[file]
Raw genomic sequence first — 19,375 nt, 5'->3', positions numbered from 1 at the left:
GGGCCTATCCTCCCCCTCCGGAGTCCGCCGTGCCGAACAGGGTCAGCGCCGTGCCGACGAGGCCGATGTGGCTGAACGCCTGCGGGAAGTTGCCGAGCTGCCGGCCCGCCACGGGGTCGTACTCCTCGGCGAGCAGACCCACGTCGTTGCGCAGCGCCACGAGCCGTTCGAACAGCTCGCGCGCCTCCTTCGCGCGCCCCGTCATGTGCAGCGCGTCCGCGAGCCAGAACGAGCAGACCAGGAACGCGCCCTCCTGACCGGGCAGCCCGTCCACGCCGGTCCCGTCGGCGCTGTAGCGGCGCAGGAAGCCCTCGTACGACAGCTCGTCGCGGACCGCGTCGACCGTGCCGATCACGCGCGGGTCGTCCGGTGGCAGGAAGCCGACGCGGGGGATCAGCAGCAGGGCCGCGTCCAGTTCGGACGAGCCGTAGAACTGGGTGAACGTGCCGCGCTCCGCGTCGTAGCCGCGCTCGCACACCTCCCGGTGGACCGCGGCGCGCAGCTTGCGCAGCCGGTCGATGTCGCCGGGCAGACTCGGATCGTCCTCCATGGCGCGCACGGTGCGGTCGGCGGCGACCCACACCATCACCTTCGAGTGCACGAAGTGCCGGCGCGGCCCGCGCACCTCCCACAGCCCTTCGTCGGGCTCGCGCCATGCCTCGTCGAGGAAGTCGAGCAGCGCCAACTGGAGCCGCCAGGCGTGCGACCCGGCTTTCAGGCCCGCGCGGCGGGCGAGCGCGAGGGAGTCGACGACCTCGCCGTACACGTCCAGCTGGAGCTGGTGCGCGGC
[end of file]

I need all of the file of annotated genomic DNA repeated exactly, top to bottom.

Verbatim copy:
Raw genomic sequence first — 19,375 nt, 5'->3', positions numbered from 1 at the left:
GGGCCTATCCTCCCCCTCCGGAGTCCGCCGTGCCGAACAGGGTCAGCGCCGTGCCGACGAGGCCGATGTGGCTGAACGCCTGCGGGAAGTTGCCGAGCTGCCGGCCCGCCACGGGGTCGTACTCCTCGGCGAGCAGACCCACGTCGTTGCGCAGCGCCACGAGCCGTTCGAACAGCTCGCGCGCCTCCTTCGCGCGCCCCGTCATGTGCAGCGCGTCCGCGAGCCAGAACGAGCAGACCAGGAACGCGCCCTCCTGACCGGGCAGCCCGTCCACGCCGGTCCCGTCGGCGCTGTAGCGGCGCAGGAAGCCCTCGTACGACAGCTCGTCGCGGACCGCGTCGACCGTGCCGATCACGCGCGGGTCGTCCGGTGGCAGGAAGCCGACGCGGGGGATCAGCAGCAGGGCCGCGTCCAGTTCGGACGAGCCGTAGAACTGGGTGAACGTGCCGCGCTCCGCGTCGTAGCCGCGCTCGCACACCTCCCGGTGGACCGCGGCGCGCAGCTTGCGCAGCCGGTCGATGTCGCCGGGCAGACTCGGATCGTCCTCCATGGCGCGCACGGTGCGGTCGGCGGCGACCCACACCATCACCTTCGAGTGCACGAAGTGCCGGCGCGGCCCGCGCACCTCCCACAGCCCTTCGTCGGGCTCGCGCCATGCCTCGTCGAGGAAGTCGAGCAGCGCCAACTGGAGCCGCCAGGCGTGCGACCCGGCTTTCAGGCCCGCGCGGCGGGCGAGCGCGAGGGAGTCGACGACCTCGCCGTACACGTCCAGCTGGAGCTGGTGCGCGGC